Do We really Hold: In God We Trust? | Armstrong Economics

Do We really Hold: In God We Trust? | Armstrong Economics

12-03-18 09:44:00,

QUESTION: I was wondering some of your thoughts on “God” and “The Creator” throughout US history? Is “In God We Trust” really a statement that if our most basic rights such as speech are not licensed by a government, then they are natural and thus come from God? Thus cannot be denied through evidence otherwise? What are the legal extents? Also, besides tradition, what are the significances of using the Bible during congressional swear-ins and testimonies? …

ANSWER: The origin of the motto “In God We Trust” dates back to 1864 and it was proposed by Samuel Chase, Secretary of the Treasury at that time. It first appeared in the 2 cents coin in 1864. After the Civil War, it then appears on the silver coinage from 25 cents to $1. It also appeared on the 5 cent coins in 1866, which were of a similar design to the 2 cent coinage. It never appeared on the penny which was reduced in size during the Panic of 1857. While it became the official motto of the U.S. state of Florida, it was not adopted as the nation’s motto until 1956 as a replacement/alternative to the unofficial motto of E pluribus unum (from many, one), which was adopted when the Great Seal of the United States was created and adopted in 1782.  President Dwight Eisenhower on July 30, 1956, declared “In God We Trust” must appear on American currency. This phrase was first used on paper money in 1957 when it appeared on the one-dollar silver certificate. The first paper currency bearing the phrase entered circulation on October 1, 1957.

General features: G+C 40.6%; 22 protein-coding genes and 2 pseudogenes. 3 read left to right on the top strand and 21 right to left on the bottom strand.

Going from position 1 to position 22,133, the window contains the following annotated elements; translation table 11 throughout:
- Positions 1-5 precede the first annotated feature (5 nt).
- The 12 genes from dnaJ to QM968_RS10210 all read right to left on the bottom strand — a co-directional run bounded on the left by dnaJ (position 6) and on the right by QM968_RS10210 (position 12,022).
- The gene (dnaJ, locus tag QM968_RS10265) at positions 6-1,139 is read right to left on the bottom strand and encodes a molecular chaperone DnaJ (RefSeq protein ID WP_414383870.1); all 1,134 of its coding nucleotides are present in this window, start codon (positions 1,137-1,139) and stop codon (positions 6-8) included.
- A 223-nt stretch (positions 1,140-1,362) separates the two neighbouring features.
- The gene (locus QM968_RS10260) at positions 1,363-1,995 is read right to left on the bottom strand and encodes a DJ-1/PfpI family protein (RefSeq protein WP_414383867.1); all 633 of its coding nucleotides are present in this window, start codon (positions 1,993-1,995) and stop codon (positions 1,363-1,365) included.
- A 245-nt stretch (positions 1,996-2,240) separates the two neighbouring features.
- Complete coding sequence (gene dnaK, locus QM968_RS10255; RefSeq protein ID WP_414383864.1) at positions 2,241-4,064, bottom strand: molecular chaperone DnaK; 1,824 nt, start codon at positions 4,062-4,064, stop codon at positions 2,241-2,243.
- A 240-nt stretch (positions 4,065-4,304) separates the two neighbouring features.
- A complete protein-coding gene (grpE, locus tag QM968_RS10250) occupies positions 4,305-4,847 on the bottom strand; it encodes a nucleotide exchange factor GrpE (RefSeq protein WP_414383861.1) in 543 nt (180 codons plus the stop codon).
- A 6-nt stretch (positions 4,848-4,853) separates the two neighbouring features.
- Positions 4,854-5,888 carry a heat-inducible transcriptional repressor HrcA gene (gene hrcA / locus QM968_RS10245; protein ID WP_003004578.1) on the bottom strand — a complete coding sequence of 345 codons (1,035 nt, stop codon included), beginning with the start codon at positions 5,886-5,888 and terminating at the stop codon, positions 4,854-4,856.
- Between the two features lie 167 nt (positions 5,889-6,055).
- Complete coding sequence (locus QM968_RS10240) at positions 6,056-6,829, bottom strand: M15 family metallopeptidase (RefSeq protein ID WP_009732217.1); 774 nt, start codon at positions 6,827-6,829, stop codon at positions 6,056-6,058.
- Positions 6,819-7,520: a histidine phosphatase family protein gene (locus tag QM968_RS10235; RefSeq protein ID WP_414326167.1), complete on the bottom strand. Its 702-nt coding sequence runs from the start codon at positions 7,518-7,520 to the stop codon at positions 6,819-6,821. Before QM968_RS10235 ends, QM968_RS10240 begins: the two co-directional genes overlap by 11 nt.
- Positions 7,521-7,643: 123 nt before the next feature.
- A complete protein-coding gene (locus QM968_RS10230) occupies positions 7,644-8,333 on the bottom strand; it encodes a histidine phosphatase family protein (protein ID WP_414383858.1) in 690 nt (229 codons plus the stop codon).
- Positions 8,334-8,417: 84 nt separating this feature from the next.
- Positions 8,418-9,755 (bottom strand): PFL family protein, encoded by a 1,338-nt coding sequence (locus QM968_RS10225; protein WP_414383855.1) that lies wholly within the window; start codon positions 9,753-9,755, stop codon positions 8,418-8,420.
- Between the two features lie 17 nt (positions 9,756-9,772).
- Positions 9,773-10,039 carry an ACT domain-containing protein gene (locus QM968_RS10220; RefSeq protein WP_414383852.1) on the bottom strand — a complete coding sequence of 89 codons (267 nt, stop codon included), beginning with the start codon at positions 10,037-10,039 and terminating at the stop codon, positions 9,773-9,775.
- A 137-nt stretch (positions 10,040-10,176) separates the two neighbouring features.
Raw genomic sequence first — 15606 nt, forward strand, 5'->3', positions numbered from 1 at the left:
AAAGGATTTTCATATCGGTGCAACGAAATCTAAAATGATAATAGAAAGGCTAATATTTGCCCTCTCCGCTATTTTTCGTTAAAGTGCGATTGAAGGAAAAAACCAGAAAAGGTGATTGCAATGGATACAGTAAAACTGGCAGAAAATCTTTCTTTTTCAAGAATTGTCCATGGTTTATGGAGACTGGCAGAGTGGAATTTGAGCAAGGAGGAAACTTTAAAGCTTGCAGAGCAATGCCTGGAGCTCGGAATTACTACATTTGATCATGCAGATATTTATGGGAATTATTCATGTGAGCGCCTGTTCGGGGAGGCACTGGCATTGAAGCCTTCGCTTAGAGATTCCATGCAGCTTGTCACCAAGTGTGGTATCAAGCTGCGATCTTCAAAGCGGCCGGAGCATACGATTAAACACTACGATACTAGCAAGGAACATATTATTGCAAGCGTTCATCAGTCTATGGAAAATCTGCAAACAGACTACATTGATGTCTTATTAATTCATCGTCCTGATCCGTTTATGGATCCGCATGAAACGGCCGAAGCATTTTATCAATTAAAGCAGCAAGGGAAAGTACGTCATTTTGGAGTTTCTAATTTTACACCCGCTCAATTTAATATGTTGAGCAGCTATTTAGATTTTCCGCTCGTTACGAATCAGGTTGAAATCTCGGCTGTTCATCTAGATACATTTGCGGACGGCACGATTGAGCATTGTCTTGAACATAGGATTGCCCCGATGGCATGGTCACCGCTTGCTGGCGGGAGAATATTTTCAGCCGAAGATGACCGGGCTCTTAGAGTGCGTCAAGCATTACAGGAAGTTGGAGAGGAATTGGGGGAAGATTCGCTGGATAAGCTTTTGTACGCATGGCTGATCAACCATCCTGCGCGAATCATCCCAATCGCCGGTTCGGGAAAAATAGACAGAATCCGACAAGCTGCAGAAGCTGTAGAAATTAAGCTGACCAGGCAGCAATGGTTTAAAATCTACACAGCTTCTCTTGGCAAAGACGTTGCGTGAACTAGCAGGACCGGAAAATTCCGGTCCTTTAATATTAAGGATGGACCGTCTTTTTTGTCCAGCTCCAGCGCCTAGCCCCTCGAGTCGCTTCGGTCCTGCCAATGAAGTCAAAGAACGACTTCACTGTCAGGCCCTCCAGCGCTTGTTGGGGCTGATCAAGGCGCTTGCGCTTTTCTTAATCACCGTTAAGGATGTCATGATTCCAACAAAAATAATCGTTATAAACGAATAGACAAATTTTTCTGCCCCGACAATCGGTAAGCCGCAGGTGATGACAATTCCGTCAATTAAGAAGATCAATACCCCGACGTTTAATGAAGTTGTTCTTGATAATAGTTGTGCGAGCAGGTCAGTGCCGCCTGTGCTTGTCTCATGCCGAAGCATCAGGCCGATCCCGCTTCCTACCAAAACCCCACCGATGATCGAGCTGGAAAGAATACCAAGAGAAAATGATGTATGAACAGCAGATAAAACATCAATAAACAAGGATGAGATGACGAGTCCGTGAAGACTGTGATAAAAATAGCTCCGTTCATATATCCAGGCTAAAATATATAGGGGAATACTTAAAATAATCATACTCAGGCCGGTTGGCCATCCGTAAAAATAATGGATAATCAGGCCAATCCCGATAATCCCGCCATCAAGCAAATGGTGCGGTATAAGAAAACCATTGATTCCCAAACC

Simply because we have this motto on our currency does not mean that it guides Washington at all. Some have argued that the Roman architecture and the Egyptian style obelisk for the Washington Monument are somehow signs of a deeper cult at work. That is a stretch. There is, of course, the Thomas Jefferson Bible which he composed excluding Jesus as God, but more as a philosopher.

The Life and Morals of Jesus of Nazareth, is what has been referred to as the Jefferson Bible. Jefferson wrote one of two religious works. First, Jefferson wrote The Philosophy of Jesus of Nazareth,

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